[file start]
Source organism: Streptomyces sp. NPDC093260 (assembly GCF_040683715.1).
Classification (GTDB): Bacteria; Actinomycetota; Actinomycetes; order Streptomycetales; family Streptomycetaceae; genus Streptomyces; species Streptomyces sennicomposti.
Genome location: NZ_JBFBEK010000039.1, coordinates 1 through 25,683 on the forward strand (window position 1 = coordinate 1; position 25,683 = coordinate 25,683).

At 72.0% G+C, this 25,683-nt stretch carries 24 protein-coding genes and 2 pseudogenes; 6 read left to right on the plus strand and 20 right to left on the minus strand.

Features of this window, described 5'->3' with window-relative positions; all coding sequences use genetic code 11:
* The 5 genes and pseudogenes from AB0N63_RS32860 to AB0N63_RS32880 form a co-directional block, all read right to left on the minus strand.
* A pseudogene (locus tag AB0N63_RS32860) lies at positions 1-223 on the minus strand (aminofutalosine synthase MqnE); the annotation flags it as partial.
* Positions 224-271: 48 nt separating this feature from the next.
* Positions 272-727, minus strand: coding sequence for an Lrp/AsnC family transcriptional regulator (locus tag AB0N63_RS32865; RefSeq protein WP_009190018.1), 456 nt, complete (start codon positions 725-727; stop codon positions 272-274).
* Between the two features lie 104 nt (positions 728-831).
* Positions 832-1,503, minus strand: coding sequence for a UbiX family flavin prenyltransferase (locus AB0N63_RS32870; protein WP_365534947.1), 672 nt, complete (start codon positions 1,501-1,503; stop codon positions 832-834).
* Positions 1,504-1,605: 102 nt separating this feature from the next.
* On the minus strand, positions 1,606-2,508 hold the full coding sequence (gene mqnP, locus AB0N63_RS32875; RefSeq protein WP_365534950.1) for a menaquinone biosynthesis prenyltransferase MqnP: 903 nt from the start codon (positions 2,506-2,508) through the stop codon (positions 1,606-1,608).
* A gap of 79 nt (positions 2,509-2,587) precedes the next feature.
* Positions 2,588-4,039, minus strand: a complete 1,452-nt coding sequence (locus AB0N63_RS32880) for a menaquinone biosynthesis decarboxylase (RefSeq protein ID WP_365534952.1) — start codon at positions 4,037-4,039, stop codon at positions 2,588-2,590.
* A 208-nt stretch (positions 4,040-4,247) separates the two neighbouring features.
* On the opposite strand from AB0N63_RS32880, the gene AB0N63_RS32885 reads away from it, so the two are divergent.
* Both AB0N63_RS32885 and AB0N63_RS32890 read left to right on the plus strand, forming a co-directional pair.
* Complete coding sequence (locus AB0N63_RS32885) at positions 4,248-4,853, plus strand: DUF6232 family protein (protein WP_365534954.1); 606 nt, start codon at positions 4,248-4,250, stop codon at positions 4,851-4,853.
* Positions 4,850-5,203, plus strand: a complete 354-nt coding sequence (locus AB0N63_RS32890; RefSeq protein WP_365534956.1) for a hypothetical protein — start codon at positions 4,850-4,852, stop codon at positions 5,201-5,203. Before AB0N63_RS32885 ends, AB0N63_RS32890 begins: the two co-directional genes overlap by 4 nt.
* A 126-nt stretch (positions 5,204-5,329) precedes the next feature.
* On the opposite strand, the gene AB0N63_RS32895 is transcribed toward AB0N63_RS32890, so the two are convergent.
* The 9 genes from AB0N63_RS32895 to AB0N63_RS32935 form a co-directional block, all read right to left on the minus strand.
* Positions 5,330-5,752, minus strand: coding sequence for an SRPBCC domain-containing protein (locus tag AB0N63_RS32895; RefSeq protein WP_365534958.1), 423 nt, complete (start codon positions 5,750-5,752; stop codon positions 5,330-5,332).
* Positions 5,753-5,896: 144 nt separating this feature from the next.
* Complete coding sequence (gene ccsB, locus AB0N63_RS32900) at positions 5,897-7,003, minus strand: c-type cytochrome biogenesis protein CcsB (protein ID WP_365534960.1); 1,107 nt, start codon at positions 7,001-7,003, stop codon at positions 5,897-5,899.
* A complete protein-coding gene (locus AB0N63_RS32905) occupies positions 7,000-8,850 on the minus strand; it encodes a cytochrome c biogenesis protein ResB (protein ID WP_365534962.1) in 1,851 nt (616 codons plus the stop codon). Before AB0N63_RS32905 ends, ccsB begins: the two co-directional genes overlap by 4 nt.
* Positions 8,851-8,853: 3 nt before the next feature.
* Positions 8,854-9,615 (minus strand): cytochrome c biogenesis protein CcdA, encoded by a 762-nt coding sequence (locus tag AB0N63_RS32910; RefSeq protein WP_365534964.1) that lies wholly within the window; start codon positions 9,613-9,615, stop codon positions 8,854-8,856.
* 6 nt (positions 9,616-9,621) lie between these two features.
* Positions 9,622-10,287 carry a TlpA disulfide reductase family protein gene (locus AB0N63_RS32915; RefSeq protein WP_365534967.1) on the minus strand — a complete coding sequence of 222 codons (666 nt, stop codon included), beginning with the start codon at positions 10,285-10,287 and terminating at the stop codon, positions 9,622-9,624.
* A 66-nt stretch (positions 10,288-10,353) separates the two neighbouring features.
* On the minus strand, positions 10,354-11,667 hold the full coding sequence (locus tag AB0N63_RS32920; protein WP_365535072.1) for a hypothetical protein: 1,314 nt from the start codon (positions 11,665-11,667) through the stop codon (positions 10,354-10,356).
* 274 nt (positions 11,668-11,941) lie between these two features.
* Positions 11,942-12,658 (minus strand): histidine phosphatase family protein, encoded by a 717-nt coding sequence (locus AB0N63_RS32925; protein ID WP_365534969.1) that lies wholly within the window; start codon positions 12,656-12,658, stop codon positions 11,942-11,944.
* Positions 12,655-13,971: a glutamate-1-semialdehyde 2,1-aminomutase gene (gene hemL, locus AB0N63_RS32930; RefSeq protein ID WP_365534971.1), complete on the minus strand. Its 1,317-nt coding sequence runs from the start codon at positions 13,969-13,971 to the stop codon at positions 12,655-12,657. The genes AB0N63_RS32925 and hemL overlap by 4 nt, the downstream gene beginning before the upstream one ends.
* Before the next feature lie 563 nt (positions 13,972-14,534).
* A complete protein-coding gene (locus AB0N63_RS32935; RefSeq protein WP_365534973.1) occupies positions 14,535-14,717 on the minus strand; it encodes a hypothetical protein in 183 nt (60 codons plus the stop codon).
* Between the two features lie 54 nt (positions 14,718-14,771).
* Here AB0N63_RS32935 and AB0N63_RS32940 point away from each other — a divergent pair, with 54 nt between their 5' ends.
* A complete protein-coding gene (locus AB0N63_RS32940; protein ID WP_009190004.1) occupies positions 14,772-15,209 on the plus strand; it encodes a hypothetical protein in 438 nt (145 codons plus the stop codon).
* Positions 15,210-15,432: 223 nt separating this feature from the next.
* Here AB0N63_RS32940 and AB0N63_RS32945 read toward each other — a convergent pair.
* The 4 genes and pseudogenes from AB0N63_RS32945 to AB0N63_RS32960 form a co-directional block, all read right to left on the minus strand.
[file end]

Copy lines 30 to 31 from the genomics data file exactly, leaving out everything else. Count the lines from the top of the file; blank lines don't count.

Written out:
* 6 nt (positions 9,616-9,621) lie between these two features.
* Positions 9,622-10,287 carry a TlpA disulfide reductase family protein gene (locus AB0N63_RS32915; RefSeq protein WP_365534967.1) on the minus strand — a complete coding sequence of 222 codons (666 nt, stop codon included), beginning with the start codon at positions 10,285-10,287 and terminating at the stop codon, positions 9,622-9,624.